Photo: Just hanging out.

Bako National Park

Our rating:

Afterall there aren’t many places where you can go and sit and have proboscis monkeys swing past on their morning forage for food or watch wild boar snuffling around the beach at low tide for crabs.

Photo of Bako National Park

While this is a legitimate way to spend your time, it would be a shame to miss out on the walks that Bako has to offer.

The walks at Bako can be quite hard, and it’s really important that you wear closed-toe shoes with a good grip. Flip-flops are a no-no here. All the walks to the west of park HQ are pretty hard going for the first 40 minutes, especially if you haven’t done any walking before. After that though most of the walks are about medium difficulty. They’re not particularly strenuous but often the terrain is uneven and there is some gradient change but not to the same extent as the first 40 minutes.

Our favourite walk in terms of pay off at the end is the Pandan Kecil Trail. It’s about 1.8 kilometres one way and takes about two hours to walk one way. The end of the trail leads to a beach and slightly offshore there are sea stacks created by erosion but even better is the viewpoint about 50 minutes before the beach; a strange moon-like terrain pockmarked with weather erosion, this natural rocky platform looks out to sea and is a wonderful place to sit and gather your thoughts.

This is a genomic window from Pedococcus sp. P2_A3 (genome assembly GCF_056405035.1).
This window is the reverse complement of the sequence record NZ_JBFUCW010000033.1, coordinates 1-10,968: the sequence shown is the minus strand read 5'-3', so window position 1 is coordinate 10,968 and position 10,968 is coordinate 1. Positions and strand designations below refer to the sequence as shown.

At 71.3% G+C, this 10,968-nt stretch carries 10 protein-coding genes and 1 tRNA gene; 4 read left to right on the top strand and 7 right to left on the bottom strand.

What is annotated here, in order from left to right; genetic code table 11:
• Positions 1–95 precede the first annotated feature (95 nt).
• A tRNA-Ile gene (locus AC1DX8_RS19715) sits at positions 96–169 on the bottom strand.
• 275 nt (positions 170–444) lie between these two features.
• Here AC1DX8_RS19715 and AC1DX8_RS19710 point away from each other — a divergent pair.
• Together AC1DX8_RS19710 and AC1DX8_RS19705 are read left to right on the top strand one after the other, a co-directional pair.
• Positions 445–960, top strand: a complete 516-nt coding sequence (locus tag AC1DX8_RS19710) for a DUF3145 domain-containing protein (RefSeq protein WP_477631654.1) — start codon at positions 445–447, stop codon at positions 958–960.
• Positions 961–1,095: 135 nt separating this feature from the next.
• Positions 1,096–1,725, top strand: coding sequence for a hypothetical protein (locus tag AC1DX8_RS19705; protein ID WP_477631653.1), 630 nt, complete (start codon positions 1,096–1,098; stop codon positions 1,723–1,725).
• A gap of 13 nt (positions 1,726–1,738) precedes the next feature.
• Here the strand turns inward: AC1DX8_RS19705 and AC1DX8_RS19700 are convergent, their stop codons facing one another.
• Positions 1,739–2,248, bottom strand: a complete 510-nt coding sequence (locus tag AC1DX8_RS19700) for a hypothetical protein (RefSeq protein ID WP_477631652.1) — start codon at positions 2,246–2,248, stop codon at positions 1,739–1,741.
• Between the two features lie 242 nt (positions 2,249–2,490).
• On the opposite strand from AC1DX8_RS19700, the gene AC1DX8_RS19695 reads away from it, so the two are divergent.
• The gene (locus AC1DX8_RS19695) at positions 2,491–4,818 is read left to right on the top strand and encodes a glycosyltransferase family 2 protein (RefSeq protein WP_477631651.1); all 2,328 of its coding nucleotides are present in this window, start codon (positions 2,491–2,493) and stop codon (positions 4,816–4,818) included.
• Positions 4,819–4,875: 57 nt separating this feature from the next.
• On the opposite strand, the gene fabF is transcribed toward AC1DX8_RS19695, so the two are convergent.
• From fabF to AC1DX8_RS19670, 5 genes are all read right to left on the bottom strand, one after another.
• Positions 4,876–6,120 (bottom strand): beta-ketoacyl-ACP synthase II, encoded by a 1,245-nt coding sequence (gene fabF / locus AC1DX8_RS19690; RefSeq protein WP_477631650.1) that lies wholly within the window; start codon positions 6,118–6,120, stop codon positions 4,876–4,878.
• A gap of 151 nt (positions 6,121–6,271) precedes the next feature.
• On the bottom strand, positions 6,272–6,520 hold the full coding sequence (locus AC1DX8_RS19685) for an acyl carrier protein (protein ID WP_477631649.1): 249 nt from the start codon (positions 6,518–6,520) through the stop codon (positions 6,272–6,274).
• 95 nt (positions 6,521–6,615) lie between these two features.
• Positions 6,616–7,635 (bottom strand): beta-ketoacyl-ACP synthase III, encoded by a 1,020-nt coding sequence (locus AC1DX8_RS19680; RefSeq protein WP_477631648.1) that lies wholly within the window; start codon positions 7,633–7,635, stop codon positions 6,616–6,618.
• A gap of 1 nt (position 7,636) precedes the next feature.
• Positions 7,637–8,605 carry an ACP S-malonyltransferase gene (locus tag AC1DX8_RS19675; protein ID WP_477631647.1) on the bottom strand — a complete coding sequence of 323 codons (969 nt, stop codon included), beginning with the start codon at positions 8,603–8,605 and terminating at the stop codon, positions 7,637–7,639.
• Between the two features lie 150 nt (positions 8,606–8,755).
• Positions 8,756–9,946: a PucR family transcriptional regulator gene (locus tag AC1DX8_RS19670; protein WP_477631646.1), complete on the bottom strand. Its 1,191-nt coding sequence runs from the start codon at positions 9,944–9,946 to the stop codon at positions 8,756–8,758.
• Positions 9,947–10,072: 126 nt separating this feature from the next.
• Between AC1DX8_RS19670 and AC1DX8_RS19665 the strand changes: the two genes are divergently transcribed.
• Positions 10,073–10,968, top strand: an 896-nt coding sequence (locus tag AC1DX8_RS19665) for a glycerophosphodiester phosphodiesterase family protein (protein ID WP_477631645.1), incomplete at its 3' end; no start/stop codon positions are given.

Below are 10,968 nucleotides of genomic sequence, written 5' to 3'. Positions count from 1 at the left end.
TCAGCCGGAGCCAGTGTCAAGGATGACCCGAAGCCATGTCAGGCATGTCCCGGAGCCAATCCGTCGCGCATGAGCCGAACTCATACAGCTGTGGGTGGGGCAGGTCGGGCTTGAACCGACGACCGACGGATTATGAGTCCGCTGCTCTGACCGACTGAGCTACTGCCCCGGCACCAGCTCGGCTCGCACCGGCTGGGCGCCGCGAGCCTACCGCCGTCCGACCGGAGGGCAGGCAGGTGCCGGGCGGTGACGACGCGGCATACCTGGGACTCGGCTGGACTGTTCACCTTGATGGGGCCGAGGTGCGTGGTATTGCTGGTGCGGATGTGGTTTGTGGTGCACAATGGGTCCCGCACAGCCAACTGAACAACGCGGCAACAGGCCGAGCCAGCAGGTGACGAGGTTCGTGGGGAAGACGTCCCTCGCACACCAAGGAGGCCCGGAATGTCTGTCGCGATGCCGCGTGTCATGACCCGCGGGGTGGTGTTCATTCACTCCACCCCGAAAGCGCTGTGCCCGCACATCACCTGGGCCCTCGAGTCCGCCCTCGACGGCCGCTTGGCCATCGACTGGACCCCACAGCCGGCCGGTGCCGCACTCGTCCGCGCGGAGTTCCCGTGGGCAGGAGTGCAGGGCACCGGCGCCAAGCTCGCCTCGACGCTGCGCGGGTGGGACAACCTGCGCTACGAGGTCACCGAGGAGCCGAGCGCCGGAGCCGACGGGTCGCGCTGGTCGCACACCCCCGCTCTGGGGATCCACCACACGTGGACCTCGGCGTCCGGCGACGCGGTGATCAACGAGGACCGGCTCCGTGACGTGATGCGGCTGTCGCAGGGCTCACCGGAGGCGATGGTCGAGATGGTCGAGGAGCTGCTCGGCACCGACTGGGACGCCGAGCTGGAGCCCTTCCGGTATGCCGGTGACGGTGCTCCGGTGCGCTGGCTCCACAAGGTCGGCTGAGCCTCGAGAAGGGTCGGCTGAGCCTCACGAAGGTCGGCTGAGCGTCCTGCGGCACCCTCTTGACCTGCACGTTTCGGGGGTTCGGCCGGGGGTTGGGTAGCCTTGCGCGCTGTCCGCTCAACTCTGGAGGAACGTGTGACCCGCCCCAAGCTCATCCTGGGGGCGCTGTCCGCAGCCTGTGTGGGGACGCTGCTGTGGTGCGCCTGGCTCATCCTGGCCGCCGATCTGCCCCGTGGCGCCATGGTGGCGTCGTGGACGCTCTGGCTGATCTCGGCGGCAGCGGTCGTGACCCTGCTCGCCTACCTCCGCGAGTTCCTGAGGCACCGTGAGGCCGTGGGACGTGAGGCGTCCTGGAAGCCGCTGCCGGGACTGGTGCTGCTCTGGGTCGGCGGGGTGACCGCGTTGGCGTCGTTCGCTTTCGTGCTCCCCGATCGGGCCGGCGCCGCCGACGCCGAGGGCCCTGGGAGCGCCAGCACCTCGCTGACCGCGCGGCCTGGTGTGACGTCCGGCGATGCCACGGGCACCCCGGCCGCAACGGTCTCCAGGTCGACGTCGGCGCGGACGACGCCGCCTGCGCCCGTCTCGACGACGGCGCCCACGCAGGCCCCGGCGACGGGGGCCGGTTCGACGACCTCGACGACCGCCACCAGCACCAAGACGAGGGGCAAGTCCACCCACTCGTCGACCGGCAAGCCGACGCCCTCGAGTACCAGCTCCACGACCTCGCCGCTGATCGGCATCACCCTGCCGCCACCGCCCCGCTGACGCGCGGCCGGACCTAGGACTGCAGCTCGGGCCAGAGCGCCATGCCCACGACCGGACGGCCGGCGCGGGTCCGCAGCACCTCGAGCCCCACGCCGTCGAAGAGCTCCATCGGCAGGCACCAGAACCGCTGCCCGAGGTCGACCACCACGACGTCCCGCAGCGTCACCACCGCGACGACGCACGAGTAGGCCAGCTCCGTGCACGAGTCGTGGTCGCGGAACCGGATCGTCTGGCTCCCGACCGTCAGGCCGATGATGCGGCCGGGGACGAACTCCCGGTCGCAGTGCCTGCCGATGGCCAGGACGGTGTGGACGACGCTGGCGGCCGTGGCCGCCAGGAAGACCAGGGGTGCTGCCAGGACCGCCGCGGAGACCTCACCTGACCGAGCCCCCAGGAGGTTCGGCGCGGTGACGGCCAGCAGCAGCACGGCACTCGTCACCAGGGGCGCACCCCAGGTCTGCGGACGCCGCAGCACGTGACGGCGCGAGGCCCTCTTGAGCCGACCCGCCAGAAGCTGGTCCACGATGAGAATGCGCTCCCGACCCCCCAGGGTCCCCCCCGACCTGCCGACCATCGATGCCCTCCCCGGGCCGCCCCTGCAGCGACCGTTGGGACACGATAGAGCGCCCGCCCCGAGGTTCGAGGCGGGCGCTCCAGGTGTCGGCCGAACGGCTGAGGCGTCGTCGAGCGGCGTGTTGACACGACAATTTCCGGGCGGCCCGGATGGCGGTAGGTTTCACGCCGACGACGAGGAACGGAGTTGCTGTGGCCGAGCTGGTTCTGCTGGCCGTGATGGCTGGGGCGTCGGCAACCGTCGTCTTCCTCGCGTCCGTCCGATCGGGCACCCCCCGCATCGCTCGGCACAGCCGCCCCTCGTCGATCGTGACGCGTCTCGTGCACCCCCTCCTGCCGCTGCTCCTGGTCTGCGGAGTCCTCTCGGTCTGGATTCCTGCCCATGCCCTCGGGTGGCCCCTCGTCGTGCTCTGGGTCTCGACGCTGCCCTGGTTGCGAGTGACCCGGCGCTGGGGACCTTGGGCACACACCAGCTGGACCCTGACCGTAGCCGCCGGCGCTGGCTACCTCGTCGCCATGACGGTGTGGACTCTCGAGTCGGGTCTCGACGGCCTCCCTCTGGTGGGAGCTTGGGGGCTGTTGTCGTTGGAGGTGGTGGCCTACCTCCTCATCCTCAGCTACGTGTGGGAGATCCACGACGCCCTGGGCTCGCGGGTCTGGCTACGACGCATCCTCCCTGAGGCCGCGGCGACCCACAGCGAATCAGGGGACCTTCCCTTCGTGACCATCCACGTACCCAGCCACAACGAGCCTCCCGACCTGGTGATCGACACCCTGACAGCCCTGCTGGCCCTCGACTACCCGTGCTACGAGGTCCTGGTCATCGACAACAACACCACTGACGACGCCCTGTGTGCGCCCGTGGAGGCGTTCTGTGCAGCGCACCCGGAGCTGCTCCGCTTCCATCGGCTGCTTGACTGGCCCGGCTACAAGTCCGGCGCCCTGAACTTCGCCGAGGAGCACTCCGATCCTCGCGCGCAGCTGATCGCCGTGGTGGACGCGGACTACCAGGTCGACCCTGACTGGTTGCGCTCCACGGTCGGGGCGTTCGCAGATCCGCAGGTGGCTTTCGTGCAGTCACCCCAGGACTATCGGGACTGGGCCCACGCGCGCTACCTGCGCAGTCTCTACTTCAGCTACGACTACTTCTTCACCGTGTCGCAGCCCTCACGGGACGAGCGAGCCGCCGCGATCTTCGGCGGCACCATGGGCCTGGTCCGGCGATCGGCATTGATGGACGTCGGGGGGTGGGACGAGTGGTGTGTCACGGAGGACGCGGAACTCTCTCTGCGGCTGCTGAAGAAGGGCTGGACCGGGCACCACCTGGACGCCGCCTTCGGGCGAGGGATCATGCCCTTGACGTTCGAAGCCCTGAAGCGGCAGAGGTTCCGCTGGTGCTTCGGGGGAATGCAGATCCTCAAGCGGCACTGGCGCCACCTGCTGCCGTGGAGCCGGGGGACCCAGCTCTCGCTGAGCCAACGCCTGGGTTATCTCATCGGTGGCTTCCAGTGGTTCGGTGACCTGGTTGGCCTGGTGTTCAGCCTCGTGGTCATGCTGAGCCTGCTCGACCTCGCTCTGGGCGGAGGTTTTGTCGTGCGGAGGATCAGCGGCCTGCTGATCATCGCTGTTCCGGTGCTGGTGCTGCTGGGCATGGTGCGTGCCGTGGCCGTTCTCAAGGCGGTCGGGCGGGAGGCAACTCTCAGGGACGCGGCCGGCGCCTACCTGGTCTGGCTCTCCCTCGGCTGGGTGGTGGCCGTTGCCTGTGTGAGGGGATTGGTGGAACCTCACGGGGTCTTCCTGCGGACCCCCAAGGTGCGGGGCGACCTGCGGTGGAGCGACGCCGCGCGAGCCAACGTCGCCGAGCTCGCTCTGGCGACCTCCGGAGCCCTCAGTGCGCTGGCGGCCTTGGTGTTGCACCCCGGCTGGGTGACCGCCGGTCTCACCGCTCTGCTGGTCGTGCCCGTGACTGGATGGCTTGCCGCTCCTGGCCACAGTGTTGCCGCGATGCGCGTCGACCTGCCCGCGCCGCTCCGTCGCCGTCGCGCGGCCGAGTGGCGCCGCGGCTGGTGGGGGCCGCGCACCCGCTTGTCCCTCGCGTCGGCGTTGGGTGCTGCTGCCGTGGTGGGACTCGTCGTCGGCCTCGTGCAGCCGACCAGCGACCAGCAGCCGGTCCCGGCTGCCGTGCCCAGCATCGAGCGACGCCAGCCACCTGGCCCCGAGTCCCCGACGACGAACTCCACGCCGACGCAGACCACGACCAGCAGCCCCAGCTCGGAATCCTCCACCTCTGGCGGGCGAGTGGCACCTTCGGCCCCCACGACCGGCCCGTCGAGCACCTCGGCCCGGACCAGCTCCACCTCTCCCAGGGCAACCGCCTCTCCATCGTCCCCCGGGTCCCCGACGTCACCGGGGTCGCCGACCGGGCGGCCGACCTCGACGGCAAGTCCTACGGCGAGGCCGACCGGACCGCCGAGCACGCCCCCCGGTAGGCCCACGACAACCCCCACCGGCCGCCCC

There is a waterfall trail called Paku but the waterfall is tiny and was a bit of a disappointment. The walk there though was quite superb, passing through three different types of forest. The trail is often secluded, adding to the feeling of being a bit of an adventurer.

A 90-minute walk starting at 20:00 is offered every night, and at 10 ringgit per person, it’s a bargain, especially as you’ll more than likely see something interesting. On the night we went, we saw loads of sleeping birds and some type of primate, which is actually a rare occurrence especially on a night walk.

Among the animals that may be seen at Bako are: proboscis monkeys, long-tailed macaques, silver-leafed langurs, monitor lizards, wild boar (the babies are REALLY cute) and mouse deer (nocturnal). The following have been reported to have been seen at Bako but we didn’t actually see with our own eyes: pangolins, tarsiers, slow Lorises and colugos (all nocturnal).

What next?

 Browse our independent reviews of places to stay in and around Bako National Park.
 Read up on where to eat on Bako National Park.
 Check out our listings of other things to do in and around Bako National Park.
 Read up on how to get to Bako National Park.
 Do you have travel insurance yet? If not, find out why you need it.
 Planning on riding a scooter in Bako National Park? Please read this.
 Browse tours in Malaysia with Tourradar.

Like what you see? Then you’ll love our newsletter

The Travelfish newsletter is sent out every Monday and is jammed full of free advice for travel in Southeast Asia. You can see past issues here.


See below for more sights and activities in Bako National Park that are listed on

Top of page